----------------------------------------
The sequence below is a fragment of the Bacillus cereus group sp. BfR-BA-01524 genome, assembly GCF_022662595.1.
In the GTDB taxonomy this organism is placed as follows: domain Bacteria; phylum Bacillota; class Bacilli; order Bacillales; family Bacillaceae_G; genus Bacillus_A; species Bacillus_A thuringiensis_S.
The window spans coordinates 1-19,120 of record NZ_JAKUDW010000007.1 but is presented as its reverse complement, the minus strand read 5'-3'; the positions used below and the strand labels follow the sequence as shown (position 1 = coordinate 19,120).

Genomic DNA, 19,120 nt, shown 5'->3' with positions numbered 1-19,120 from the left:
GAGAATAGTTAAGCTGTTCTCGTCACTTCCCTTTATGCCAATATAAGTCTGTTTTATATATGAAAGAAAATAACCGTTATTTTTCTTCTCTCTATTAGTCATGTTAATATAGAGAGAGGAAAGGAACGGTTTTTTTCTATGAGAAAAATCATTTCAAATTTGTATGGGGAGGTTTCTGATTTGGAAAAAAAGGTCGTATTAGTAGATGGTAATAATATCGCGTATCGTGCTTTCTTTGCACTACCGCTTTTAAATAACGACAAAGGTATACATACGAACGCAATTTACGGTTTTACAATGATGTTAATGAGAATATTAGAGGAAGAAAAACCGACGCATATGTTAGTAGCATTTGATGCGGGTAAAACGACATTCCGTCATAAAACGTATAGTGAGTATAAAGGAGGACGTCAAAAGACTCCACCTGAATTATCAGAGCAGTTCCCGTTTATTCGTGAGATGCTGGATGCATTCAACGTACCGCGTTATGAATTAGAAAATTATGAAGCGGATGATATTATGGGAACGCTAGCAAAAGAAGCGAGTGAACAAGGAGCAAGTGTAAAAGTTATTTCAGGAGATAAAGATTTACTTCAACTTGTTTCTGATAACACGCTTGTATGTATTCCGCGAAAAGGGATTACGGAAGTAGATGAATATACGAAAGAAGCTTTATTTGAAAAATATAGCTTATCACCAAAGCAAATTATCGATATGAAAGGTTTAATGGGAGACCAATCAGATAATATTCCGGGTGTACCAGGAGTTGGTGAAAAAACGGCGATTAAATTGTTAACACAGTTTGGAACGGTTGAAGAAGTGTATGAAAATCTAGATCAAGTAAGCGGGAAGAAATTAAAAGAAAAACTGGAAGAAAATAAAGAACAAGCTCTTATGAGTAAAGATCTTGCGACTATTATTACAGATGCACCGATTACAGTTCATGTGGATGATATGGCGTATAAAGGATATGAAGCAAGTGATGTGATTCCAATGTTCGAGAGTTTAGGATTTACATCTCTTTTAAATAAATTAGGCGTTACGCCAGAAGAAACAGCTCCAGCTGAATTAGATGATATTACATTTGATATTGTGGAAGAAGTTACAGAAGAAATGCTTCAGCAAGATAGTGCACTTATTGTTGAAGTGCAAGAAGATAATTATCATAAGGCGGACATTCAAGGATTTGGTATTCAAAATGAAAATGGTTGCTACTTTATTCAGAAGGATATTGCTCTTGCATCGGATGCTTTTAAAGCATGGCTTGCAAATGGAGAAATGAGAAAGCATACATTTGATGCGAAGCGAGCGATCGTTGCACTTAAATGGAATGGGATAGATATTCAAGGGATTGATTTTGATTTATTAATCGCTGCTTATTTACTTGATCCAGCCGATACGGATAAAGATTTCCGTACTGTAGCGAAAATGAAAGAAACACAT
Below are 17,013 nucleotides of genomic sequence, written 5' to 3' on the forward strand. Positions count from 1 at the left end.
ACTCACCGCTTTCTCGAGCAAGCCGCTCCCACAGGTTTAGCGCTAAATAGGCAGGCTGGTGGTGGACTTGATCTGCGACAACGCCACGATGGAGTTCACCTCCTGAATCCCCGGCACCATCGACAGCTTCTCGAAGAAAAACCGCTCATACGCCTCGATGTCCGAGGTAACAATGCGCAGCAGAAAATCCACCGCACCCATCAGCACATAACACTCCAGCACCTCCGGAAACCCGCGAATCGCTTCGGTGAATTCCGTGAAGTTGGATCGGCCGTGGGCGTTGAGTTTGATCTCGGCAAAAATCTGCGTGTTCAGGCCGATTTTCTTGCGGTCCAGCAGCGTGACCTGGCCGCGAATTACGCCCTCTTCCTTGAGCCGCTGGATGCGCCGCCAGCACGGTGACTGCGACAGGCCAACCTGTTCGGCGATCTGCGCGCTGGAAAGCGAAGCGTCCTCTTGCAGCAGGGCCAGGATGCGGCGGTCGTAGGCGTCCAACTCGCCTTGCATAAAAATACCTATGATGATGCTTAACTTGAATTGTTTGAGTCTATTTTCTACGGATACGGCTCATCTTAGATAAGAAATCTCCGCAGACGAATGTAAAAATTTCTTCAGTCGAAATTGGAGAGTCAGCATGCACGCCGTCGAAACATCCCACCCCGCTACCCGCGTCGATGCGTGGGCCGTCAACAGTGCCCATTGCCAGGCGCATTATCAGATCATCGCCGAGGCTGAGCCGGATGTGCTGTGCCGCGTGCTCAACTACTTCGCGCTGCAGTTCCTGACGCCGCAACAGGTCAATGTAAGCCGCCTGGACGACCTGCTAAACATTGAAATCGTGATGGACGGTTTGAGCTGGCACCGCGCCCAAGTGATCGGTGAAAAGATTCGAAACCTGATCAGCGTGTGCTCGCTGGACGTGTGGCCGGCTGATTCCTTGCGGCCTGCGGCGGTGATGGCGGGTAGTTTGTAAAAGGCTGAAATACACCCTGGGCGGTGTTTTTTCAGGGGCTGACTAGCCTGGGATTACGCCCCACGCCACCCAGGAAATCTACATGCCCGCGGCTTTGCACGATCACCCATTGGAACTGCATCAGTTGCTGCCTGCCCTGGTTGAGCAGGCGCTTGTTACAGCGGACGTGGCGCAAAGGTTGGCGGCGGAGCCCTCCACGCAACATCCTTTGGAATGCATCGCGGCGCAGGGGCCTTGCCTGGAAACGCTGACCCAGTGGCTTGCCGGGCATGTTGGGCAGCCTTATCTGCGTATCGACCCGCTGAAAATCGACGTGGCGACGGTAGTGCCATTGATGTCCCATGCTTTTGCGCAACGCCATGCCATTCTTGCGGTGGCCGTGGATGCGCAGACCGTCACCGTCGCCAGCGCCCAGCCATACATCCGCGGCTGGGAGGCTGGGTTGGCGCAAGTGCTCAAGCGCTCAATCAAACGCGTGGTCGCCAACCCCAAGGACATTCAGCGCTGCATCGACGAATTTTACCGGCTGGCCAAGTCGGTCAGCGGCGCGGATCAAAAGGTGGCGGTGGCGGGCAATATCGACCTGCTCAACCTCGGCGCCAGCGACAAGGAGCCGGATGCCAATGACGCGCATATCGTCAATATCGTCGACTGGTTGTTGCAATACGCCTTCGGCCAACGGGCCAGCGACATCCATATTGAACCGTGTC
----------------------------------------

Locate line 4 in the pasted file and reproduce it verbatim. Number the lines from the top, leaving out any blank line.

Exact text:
Genomic DNA, 19,120 nt, shown 5'->3' with positions numbered 1-19,120 from the left: